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Bill Wyman on David Bowie’s Golden Years: Assessing a Radical Career

I don’t know who at New York Magazine managed to persuade former Rolling Stones bassist Bill Wyman (or is it the other Bill Wyman?) to write an essay on David Bowie, but you have my thanks. Over to Mr. Wyman:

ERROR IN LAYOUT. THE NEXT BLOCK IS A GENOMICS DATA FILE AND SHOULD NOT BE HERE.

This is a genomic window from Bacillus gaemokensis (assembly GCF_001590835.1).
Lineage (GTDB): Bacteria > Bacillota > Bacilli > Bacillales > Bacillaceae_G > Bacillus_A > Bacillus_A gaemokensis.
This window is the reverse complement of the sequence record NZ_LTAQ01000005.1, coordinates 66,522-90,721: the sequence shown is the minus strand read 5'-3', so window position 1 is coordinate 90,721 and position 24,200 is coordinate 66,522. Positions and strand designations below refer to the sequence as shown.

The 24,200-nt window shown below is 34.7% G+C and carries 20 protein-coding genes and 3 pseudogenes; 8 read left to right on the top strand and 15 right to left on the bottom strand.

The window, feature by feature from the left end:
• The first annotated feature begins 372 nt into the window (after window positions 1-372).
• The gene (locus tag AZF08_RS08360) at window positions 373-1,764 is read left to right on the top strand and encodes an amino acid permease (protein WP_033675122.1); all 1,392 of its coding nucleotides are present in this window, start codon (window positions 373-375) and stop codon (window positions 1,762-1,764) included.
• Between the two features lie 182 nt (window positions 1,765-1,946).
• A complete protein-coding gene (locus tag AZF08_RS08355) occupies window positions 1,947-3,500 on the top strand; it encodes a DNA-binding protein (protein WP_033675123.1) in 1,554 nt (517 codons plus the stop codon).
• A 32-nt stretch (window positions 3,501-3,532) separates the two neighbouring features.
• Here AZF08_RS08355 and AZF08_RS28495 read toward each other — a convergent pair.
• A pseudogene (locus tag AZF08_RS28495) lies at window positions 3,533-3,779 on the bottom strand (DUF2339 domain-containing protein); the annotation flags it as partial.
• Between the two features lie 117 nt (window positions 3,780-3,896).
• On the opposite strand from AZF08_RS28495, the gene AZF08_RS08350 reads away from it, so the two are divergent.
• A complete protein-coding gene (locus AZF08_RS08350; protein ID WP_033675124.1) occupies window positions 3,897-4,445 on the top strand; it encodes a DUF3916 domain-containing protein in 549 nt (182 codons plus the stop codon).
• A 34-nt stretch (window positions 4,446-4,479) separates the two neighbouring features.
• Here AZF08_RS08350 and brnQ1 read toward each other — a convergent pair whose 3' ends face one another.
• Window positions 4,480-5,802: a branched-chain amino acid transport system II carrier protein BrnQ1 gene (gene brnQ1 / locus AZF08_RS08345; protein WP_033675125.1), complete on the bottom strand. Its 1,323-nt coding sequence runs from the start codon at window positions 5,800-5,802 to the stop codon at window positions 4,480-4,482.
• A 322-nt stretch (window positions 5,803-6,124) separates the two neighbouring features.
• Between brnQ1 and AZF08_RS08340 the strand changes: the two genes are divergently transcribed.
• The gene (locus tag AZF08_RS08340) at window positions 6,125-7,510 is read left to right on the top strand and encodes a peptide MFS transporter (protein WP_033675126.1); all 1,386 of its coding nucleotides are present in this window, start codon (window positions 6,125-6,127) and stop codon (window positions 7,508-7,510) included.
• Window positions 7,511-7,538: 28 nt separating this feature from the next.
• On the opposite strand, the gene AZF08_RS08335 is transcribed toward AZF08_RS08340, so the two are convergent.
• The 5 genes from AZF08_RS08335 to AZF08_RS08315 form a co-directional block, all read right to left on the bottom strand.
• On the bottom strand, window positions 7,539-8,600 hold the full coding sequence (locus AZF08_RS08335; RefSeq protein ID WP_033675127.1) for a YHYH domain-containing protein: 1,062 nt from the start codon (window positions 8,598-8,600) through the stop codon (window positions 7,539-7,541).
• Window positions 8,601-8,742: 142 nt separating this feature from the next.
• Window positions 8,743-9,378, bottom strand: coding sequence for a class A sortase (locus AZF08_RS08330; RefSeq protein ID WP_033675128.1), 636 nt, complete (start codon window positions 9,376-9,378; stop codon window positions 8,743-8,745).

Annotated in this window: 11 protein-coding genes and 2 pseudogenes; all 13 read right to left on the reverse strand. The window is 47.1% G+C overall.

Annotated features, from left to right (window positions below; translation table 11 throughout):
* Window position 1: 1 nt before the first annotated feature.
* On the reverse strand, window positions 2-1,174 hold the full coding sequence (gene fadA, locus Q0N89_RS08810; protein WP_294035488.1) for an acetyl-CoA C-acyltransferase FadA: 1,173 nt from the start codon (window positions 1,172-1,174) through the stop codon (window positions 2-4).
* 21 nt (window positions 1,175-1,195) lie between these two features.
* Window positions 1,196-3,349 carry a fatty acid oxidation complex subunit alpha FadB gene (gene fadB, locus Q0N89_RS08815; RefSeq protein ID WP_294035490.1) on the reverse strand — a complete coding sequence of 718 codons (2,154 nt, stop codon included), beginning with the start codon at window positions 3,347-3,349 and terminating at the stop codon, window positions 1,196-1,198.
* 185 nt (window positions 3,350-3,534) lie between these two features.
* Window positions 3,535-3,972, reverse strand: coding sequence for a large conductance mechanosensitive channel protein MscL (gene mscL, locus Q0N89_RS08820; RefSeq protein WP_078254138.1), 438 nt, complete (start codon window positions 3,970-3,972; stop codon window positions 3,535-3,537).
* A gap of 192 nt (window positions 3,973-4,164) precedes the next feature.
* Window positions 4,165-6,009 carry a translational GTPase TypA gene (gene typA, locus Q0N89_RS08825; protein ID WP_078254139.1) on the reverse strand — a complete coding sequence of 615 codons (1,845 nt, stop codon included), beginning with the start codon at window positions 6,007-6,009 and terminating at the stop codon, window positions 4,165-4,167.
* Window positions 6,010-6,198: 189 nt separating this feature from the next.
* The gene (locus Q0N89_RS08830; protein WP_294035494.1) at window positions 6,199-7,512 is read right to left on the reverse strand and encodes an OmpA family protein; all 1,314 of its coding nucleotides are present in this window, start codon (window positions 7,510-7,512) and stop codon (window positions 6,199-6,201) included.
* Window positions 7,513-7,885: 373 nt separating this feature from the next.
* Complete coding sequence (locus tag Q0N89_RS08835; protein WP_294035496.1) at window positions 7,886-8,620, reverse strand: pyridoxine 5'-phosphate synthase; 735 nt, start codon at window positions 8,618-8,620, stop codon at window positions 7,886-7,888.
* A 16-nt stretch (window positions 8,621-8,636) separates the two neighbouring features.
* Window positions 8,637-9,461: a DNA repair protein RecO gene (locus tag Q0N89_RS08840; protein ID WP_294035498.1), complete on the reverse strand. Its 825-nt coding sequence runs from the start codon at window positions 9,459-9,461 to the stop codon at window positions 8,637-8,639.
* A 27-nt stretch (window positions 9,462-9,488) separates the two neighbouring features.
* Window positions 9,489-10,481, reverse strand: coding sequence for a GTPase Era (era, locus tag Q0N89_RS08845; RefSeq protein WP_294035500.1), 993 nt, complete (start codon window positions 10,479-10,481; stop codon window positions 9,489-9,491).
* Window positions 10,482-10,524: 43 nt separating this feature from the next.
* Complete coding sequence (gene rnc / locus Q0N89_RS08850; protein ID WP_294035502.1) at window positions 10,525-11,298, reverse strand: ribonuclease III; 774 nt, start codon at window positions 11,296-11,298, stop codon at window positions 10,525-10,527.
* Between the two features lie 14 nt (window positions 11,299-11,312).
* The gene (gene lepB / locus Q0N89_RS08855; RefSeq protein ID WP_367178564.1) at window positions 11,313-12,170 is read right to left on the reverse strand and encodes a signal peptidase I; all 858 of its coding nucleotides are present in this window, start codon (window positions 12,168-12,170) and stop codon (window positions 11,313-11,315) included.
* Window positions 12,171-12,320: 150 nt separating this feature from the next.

I very rarely have felt like a rock artist,” David Bowie used to say. “I’ve got nothing to do with music.” More than 40 years on, we see now he was dissembling on both counts. But as with any great act of self-creation, there was an element of truth in the obfuscation, and the roles he was playing in addition—some species of musical-­theater provocateur, a high-art celebrity indulging in a low-art mechanism, a transgressive social poet manipulating a pop-cultural moment—seem plain. He was the first rocker to deliberately separate himself from the personae of his songs and onstage characters in a way that challenged his audience. The stardom that resulted was unlikely—he was, let us remember, a self-described gay mime.

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